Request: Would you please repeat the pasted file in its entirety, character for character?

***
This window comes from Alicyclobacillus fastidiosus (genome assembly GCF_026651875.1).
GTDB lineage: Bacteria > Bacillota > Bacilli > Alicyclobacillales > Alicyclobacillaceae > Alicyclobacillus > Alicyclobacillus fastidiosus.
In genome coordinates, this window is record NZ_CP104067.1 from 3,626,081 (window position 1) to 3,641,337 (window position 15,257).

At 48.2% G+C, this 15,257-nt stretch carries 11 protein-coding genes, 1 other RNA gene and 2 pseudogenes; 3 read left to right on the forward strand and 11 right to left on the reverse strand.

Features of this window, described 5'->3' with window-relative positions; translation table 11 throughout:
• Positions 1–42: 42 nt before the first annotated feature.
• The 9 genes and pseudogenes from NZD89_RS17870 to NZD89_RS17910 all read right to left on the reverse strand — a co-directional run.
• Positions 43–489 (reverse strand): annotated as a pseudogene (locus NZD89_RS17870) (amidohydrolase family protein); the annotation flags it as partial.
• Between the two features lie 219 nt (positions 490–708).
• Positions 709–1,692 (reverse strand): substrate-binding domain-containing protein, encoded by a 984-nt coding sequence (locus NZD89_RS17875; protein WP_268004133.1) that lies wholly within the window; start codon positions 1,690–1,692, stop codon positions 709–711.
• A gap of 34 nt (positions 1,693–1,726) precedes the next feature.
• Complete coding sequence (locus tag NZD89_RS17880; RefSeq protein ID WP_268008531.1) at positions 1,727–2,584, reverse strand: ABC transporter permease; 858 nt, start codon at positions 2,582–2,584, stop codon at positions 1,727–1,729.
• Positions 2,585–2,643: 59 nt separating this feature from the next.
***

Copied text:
This window comes from Alicyclobacillus fastidiosus (genome assembly GCF_026651875.1).
GTDB lineage: Bacteria > Bacillota > Bacilli > Alicyclobacillales > Alicyclobacillaceae > Alicyclobacillus > Alicyclobacillus fastidiosus.
In genome coordinates, this window is record NZ_CP104067.1 from 3,626,081 (window position 1) to 3,641,337 (window position 15,257).

At 48.2% G+C, this 15,257-nt stretch carries 11 protein-coding genes, 1 other RNA gene and 2 pseudogenes; 3 read left to right on the forward strand and 11 right to left on the reverse strand.

Features of this window, described 5'->3' with window-relative positions; translation table 11 throughout:
• Positions 1–42: 42 nt before the first annotated feature.
• The 9 genes and pseudogenes from NZD89_RS17870 to NZD89_RS17910 all read right to left on the reverse strand — a co-directional run.
• Positions 43–489 (reverse strand): annotated as a pseudogene (locus NZD89_RS17870) (amidohydrolase family protein); the annotation flags it as partial.
• Between the two features lie 219 nt (positions 490–708).
• Positions 709–1,692 (reverse strand): substrate-binding domain-containing protein, encoded by a 984-nt coding sequence (locus NZD89_RS17875; protein WP_268004133.1) that lies wholly within the window; start codon positions 1,690–1,692, stop codon positions 709–711.
• A gap of 34 nt (positions 1,693–1,726) precedes the next feature.
• Complete coding sequence (locus tag NZD89_RS17880; RefSeq protein ID WP_268008531.1) at positions 1,727–2,584, reverse strand: ABC transporter permease; 858 nt, start codon at positions 2,582–2,584, stop codon at positions 1,727–1,729.
• Positions 2,585–2,643: 59 nt separating this feature from the next.